Hap, Wayne and Keith (EI) ;-) and others,
Thank you all for your input. Alas I have stepped away from this T... I have been looking for a long time now and I guess I got ahead of myself and didn't do my homework... Must have been the windshield and the top that threw me off the scent.
The owner was really nice and understandable... its comforting to know there are still folks out there that understand ones needs and accept when I made a mistake of jumping the gun.
But I wanted original... and everything to match especially the engine to the year.... (although I know some engines could be same year but not the one that came with the original car when it left the factory... but I am sure that'll be hard to prove!)
So close.. but yet so far... it is a good thing I am patient!
From now on I am:
A. Going to use the T bible to double check everything more diligently.
B. Once I have checked and made sure I am right I will post here so I can be corrected by the experts! :-)
Okay, onward and upward... the search continuous... (been at it on and off for around 12 years now)
Just incase any of you hear some scuttlebutt: I am looking for 17-20... but a 15 or 16 is not out of the question...
For those up north stay warm and safe (whiskey helps)!
Keith Townsend, In your post just above, didn't you mean 4 to 1 and 5 to 1 steering ratios?
Keith (the other Keith )
Bad fingers, BAD fingers! Thank you kEIth for kindly pointing out my faux pas. I do make an effort to spell things correctly (just me and my OCD, I don't care if others misspell). Especially other people's names, I dislike misspelling them. That sort of thing wieghs heavily on my mind. ;)
Robert B, Rats! It looks like a nice enough car!? But if what you want is an earlier style '17 to '20ish touring, unfortunately, that isn't it.
Before 1920 (and after 1912), all (USA) model T touring bodies had the five-panel rear tub, with two seams/beads on each of the rear corners. Unfortunately, as this car demonstrates quite well, a lot of restorations back in the '50s and '60s (and even later) were not done with correctness in mind. When I was getting started in this madness, a lot less was really known about what was done when. I remember a lot of restorations being done with parts that were way wrong, and people had no clue. I clearly remember looking at a few brass era Ts that were "restored" using '24/'25 touring bodies. I often wonder where those cars are now? And do the people know what they actually have now?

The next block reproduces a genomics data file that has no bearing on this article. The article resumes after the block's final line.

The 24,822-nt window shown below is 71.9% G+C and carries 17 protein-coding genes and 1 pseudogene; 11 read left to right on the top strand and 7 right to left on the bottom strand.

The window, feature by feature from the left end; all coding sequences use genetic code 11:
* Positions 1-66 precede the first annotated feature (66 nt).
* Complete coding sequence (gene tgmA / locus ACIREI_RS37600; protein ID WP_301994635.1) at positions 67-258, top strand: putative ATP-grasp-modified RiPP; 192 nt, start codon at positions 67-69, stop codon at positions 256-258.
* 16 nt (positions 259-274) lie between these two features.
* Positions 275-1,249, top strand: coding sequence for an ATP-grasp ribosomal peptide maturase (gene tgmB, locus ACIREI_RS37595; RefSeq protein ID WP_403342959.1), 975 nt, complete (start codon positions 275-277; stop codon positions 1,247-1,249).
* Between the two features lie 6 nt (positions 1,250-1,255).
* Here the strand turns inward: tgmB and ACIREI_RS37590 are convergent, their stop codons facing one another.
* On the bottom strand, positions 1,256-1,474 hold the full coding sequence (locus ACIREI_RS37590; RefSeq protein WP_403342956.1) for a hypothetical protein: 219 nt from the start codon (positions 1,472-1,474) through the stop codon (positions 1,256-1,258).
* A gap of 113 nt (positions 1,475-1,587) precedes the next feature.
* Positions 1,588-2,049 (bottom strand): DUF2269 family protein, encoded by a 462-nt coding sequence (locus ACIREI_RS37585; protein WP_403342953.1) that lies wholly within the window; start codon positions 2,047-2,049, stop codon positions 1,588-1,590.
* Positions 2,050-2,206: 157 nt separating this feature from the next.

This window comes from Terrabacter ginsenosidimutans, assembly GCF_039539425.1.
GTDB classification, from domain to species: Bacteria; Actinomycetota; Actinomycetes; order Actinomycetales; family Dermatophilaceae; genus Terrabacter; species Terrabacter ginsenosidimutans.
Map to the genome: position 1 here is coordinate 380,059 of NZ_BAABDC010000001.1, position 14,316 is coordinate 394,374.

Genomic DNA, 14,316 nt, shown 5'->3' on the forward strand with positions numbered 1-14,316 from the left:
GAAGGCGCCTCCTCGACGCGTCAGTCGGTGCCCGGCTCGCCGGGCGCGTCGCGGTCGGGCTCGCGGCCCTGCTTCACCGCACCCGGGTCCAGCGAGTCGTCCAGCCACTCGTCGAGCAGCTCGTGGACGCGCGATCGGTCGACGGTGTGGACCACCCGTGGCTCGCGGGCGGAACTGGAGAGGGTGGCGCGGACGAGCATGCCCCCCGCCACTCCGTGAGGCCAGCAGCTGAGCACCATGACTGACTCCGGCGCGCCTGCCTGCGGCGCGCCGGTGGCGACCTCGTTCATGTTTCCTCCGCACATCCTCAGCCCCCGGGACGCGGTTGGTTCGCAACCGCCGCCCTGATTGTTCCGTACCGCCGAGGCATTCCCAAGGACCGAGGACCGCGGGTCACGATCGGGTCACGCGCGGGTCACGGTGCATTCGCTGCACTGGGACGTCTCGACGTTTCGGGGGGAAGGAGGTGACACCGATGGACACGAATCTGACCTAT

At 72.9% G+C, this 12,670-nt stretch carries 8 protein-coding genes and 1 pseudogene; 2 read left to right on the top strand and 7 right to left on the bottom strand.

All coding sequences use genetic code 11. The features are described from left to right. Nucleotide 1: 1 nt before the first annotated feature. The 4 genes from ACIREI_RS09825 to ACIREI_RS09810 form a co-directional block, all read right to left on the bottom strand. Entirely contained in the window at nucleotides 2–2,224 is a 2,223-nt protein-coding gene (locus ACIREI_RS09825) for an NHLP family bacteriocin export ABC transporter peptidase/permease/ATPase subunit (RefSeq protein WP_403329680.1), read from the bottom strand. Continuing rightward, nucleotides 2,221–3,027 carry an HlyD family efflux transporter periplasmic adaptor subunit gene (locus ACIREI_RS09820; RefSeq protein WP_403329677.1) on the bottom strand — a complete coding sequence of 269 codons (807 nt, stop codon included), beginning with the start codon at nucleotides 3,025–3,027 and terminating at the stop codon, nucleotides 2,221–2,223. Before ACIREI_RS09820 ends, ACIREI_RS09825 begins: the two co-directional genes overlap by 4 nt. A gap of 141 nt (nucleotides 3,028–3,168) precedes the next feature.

Of course, there is a flip-side to all that. Somewhere, somebody has a nice "spring '15" model T with a replacement (probably later) body. The original body sat for decades, went though several owners, before a wonderful friend made a great offer to me. Now my "put together" "mostly '15" runabout has a genuine spring '15 runabout body restored and getting many other real '15 parts being put on it.
Robert B, Good luck finding what you want!! And don't take too long.
Drive carefully, and enjoy, W2
Last October I had a few hours to spare at the BFRC, so I tracked down when the change from the 5-piece back to the 3-piece back was made on touring car bodies. It turns out that the 3-piece back was adopted during the late summer of 1920, and was intended for the 1921 model year cars.
However, Ford was not only building its touring car bodies, but also buying them from outside suppliers. Ford officially notified the outside suppliers of the change from the 5- piece to the 3-piece design touring car backs in October 1920, and reaffirmed that the 3-piece back design was for the 1921 model year.
Given the 3 month time lag between when Ford went to the 3-piece back design and when Ford notified the outside body makers of the change, I suspect that there was some overlap in the production of 5-piece and 3-piece back touring cars.
I would not be surprised if there were two Model T touring cars (or more) in existence today with motors built on the same day in the second half of 1920, one with a 5-piece back, and the other with a 3-piece back. If someone were to ask which of them was correct, the answer would have to be "they both are!"
Thank you Trent B!
Trent and others -- thank you for sharing the information, photos, puzzle pieces and questions you find.
I like the saying, "None of us is as smart as all of us."